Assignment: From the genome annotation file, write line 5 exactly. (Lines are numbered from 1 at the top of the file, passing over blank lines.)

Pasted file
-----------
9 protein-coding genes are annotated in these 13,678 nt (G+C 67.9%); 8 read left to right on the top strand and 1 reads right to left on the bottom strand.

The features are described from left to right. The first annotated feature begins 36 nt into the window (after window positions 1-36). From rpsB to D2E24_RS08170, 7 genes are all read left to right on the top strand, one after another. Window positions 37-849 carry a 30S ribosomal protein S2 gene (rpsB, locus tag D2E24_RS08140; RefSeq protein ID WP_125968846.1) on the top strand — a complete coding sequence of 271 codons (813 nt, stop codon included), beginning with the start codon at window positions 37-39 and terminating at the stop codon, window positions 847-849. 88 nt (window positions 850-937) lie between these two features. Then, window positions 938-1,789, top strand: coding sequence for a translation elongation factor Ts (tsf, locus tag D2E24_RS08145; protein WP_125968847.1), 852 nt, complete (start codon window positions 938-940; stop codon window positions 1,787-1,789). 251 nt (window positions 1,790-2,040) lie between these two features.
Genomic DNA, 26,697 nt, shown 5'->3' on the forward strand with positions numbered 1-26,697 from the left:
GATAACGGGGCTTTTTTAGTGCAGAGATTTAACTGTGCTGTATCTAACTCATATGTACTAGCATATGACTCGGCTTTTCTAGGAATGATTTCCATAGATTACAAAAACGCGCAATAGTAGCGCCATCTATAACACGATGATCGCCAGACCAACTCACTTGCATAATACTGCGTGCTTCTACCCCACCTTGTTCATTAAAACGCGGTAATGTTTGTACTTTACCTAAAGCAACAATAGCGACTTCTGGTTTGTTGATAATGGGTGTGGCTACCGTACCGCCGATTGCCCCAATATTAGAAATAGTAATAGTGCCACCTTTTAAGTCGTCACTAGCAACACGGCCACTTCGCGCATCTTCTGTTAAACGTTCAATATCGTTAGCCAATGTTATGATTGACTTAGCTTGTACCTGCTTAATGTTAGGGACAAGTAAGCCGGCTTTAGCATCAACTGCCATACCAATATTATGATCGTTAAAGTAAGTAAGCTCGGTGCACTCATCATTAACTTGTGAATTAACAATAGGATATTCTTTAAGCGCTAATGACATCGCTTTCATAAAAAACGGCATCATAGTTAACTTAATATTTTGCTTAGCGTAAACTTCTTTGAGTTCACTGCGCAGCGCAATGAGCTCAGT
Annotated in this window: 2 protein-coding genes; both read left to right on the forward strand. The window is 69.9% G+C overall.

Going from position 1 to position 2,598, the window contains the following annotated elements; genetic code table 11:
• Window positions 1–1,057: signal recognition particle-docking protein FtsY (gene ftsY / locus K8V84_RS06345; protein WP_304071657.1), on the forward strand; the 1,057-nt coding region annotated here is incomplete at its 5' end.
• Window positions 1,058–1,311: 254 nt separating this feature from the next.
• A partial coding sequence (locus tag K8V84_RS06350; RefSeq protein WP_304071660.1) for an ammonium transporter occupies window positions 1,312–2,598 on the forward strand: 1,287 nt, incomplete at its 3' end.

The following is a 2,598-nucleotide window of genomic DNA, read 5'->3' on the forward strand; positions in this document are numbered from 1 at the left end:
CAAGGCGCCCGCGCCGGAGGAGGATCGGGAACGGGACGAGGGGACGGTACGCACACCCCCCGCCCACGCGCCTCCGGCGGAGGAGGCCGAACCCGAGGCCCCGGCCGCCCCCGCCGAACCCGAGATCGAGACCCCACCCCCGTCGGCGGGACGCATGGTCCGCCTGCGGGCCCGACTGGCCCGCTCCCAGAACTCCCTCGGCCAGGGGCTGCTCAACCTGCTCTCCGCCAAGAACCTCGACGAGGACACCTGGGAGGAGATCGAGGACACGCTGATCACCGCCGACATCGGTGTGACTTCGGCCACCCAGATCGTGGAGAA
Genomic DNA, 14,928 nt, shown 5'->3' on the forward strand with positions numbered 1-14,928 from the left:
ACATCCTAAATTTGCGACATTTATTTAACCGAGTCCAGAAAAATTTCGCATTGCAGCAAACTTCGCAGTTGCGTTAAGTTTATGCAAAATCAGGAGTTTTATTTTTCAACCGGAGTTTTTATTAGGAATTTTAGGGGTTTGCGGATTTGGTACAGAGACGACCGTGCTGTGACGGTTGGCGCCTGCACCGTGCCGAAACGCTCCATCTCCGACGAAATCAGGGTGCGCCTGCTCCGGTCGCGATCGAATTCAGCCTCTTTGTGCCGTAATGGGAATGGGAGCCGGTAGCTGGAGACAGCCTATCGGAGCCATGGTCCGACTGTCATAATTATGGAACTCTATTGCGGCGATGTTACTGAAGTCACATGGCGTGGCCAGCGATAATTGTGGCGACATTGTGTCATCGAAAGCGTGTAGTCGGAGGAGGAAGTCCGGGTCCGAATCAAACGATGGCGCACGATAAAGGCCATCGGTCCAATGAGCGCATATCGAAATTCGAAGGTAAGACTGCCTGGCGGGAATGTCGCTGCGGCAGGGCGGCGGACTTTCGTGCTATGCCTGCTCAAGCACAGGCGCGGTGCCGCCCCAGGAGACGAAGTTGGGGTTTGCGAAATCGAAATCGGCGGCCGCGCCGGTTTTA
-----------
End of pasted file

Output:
Annotated in this window: 2 protein-coding genes; both read left to right on the forward strand. The window is 69.9% G+C overall.